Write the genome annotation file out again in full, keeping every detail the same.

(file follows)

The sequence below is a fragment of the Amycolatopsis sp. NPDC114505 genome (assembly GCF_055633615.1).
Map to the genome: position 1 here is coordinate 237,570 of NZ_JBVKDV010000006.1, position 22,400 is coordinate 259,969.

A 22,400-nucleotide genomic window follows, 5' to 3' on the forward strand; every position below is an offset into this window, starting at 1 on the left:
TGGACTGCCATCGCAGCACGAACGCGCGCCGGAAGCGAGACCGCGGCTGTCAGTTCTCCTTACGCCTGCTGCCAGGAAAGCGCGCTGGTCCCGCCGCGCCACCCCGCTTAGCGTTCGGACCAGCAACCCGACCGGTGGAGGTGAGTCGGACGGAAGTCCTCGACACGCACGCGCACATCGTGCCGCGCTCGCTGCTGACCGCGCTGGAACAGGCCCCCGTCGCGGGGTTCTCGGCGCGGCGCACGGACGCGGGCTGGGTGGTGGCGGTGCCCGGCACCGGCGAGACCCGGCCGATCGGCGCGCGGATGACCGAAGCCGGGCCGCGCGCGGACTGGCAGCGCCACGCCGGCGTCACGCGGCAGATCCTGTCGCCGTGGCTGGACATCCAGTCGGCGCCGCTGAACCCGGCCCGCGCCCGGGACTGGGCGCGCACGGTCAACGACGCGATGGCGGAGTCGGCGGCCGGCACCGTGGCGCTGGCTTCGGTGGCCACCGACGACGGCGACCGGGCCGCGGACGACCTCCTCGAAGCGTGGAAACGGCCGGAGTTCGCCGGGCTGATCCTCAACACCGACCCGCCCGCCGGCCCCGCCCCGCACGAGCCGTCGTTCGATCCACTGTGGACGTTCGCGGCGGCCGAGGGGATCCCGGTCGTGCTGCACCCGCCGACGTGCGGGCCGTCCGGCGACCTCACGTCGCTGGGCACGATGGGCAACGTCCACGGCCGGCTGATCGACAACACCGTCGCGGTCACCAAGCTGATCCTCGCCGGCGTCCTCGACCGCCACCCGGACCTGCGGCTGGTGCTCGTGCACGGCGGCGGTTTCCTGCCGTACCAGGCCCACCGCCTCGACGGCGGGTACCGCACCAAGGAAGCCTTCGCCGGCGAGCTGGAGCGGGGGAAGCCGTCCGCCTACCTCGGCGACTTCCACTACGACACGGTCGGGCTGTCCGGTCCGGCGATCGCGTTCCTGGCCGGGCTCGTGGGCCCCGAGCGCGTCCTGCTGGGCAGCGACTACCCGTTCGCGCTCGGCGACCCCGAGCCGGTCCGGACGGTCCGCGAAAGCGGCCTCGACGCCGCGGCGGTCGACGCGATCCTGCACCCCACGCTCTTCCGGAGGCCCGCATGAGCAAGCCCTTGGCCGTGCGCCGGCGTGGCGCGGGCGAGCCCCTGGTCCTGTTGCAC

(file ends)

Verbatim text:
The sequence below is a fragment of the Amycolatopsis sp. NPDC114505 genome (assembly GCF_055633615.1).
Map to the genome: position 1 here is coordinate 237,570 of NZ_JBVKDV010000006.1, position 22,400 is coordinate 259,969.

A 22,400-nucleotide genomic window follows, 5' to 3' on the forward strand; every position below is an offset into this window, starting at 1 on the left:
TGGACTGCCATCGCAGCACGAACGCGCGCCGGAAGCGAGACCGCGGCTGTCAGTTCTCCTTACGCCTGCTGCCAGGAAAGCGCGCTGGTCCCGCCGCGCCACCCCGCTTAGCGTTCGGACCAGCAACCCGACCGGTGGAGGTGAGTCGGACGGAAGTCCTCGACACGCACGCGCACATCGTGCCGCGCTCGCTGCTGACCGCGCTGGAACAGGCCCCCGTCGCGGGGTTCTCGGCGCGGCGCACGGACGCGGGCTGGGTGGTGGCGGTGCCCGGCACCGGCGAGACCCGGCCGATCGGCGCGCGGATGACCGAAGCCGGGCCGCGCGCGGACTGGCAGCGCCACGCCGGCGTCACGCGGCAGATCCTGTCGCCGTGGCTGGACATCCAGTCGGCGCCGCTGAACCCGGCCCGCGCCCGGGACTGGGCGCGCACGGTCAACGACGCGATGGCGGAGTCGGCGGCCGGCACCGTGGCGCTGGCTTCGGTGGCCACCGACGACGGCGACCGGGCCGCGGACGACCTCCTCGAAGCGTGGAAACGGCCGGAGTTCGCCGGGCTGATCCTCAACACCGACCCGCCCGCCGGCCCCGCCCCGCACGAGCCGTCGTTCGATCCACTGTGGACGTTCGCGGCGGCCGAGGGGATCCCGGTCGTGCTGCACCCGCCGACGTGCGGGCCGTCCGGCGACCTCACGTCGCTGGGCACGATGGGCAACGTCCACGGCCGGCTGATCGACAACACCGTCGCGGTCACCAAGCTGATCCTCGCCGGCGTCCTCGACCGCCACCCGGACCTGCGGCTGGTGCTCGTGCACGGCGGCGGTTTCCTGCCGTACCAGGCCCACCGCCTCGACGGCGGGTACCGCACCAAGGAAGCCTTCGCCGGCGAGCTGGAGCGGGGGAAGCCGTCCGCCTACCTCGGCGACTTCCACTACGACACGGTCGGGCTGTCCGGTCCGGCGATCGCGTTCCTGGCCGGGCTCGTGGGCCCCGAGCGCGTCCTGCTGGGCAGCGACTACCCGTTCGCGCTCGGCGACCCCGAGCCGGTCCGGACGGTCCGCGAAAGCGGCCTCGACGCCGCGGCGGTCGACGCGATCCTGCACCCCACGCTCTTCCGGAGGCCCGCATGAGCAAGCCCTTGGCCGTGCGCCGGCGTGGCGCGGGCGAGCCCCTGGTCCTGTTGCAC